K äppi -- end piece of bread ?
laurence.horn at YALE.EDU
Mon Apr 27 03:09:11 UTC 2009
At 8:07 PM -0400 4/26/09, Joel S. Berson wrote:
>At 4/26/2009 06:34 PM, Chris Waigl wrote:
>>Uh, the other way round. Given that German *does* have case endings,
>>word order is more liberal than in English: "the woman gets the /
>Makes more sense. But what would be the
>inflection (the accusative) in "the Söhnche[n] gets the Frau"?
I think Chris's point, at least as I interpret
it, is more that it's because of its case markers
(specifically for the masculine, which does
distinguish "der Mann" (nom.) from "den Mann"
(acc.)) that German allows more freedom of word
order than English, allowing in particular OVS
order--even in cases like this one, where neither
the subject nor object is masculine (and where
thus there's no way to tell *from the inflection*
who did what to whom, given the conflation of
nom. and acc. in both feminine ("die Frau") and
neuter ("das Söhnchen"). Of course in this case,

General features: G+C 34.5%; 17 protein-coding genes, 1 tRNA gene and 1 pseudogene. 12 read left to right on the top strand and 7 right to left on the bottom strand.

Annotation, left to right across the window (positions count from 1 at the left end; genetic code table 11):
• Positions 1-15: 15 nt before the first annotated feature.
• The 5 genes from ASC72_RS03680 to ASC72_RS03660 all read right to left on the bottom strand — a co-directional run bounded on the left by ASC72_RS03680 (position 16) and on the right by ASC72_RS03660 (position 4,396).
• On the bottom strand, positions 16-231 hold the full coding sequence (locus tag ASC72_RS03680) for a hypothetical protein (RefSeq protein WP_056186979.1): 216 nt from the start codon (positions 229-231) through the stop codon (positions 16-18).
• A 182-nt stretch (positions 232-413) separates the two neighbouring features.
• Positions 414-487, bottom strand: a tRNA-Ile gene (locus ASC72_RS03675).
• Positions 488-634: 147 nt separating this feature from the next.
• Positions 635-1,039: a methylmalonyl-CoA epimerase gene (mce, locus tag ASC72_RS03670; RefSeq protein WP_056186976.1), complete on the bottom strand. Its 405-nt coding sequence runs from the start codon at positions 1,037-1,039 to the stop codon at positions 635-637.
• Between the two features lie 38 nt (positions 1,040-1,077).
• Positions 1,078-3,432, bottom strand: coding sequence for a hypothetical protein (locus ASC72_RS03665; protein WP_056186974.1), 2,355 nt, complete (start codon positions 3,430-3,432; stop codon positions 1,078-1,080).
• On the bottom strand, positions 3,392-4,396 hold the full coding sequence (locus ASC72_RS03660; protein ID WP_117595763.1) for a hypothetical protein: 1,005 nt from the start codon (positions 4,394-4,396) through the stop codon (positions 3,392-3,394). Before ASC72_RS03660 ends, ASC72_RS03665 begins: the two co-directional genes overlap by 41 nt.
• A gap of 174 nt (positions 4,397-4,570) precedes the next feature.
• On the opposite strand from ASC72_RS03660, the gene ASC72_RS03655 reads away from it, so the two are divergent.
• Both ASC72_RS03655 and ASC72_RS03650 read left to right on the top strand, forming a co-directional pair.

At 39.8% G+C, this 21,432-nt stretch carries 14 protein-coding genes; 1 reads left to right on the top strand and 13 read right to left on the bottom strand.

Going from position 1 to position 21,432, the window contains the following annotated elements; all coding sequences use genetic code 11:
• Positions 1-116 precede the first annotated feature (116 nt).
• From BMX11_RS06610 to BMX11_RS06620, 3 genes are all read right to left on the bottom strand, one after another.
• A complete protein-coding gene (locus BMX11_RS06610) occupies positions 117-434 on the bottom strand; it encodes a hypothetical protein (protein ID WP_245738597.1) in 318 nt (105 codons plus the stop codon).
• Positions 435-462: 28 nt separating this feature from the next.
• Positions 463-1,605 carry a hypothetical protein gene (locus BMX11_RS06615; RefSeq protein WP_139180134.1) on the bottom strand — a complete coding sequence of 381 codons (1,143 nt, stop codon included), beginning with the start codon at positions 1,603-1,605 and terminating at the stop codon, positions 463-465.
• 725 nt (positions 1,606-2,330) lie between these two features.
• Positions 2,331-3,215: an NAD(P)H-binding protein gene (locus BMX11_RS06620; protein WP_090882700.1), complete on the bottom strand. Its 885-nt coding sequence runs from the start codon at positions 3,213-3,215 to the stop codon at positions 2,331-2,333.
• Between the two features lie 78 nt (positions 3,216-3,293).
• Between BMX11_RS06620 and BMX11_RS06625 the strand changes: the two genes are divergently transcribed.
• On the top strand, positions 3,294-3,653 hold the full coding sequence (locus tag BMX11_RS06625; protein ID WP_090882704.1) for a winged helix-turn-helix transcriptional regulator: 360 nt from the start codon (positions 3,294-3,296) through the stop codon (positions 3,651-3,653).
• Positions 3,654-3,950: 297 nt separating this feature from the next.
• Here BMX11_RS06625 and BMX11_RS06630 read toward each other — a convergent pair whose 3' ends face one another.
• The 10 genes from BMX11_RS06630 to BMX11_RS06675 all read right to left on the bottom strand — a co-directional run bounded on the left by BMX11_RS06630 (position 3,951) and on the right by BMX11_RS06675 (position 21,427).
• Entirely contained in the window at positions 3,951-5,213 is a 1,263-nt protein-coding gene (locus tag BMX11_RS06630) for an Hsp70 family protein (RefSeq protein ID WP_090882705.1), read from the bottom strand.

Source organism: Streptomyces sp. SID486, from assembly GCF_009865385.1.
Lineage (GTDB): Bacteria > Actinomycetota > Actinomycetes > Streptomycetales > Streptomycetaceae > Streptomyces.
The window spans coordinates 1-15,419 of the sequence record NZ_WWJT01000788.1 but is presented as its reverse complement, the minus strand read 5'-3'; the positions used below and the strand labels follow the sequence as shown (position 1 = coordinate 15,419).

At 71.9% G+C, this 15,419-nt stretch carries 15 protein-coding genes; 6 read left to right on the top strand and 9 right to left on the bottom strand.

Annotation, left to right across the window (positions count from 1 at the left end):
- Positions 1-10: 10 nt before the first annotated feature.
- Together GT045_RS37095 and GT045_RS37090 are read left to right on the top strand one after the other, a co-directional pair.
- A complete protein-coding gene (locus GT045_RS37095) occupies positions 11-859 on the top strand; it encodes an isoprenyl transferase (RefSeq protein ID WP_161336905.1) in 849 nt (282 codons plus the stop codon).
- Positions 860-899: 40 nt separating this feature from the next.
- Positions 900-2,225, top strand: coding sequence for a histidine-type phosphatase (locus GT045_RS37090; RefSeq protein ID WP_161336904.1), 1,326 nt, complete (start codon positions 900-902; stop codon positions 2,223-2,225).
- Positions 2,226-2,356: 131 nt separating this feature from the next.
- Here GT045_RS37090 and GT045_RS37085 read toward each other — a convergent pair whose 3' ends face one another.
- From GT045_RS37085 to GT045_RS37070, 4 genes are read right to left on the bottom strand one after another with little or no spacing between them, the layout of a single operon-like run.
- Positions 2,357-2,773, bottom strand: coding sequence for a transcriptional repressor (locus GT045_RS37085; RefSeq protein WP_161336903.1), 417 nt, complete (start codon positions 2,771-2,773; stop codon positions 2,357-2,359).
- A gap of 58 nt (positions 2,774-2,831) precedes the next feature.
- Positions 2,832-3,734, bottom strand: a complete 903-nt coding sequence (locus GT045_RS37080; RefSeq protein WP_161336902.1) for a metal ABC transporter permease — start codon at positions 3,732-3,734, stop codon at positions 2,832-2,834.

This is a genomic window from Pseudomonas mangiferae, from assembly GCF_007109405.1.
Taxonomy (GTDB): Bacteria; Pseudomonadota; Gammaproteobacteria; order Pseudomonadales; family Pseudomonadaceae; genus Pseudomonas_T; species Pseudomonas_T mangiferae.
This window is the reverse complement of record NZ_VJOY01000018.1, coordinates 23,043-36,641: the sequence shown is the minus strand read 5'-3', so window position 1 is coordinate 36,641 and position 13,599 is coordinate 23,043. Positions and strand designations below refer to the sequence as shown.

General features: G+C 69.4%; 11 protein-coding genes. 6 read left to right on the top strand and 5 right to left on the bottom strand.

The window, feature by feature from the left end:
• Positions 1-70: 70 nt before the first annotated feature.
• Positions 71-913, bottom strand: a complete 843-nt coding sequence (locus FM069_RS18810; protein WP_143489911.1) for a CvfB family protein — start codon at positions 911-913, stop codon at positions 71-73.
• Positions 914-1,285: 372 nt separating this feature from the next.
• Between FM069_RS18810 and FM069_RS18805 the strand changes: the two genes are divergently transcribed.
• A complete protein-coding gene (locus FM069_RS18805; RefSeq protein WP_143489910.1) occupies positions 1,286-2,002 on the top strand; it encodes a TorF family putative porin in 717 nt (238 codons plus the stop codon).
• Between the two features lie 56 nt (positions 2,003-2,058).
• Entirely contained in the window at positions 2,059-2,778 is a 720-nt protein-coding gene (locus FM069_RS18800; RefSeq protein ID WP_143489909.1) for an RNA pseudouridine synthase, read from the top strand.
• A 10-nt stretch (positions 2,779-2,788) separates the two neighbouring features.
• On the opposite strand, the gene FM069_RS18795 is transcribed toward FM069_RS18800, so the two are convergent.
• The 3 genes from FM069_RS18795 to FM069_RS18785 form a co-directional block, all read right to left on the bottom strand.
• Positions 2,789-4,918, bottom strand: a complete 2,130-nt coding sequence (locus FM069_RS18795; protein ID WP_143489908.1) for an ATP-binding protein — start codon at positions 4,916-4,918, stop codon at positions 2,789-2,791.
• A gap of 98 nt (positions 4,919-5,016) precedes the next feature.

and others where scrambling is likely to occur,
you can tell who did what to whom--or more often
to what--based on the nature of the predicate.
So I'd predict it's less likely to occur in, say
"die Frau sieht das Mädchen" (to mean "the girl
sees the woman" rather than vice versa) than in
cases involving verbs meaning 'get' and objects
denoting ends of bread.
Of course English has an advantage in another
area, by virtue of having lost its V2-hood, so we
can say "The end of bread the woman gets" (in
certain circumstances), and we can infer it's OSV
rather than SOV, while German can't get that at
all--in main clauses. So one language's freedom
is another's enslavement.
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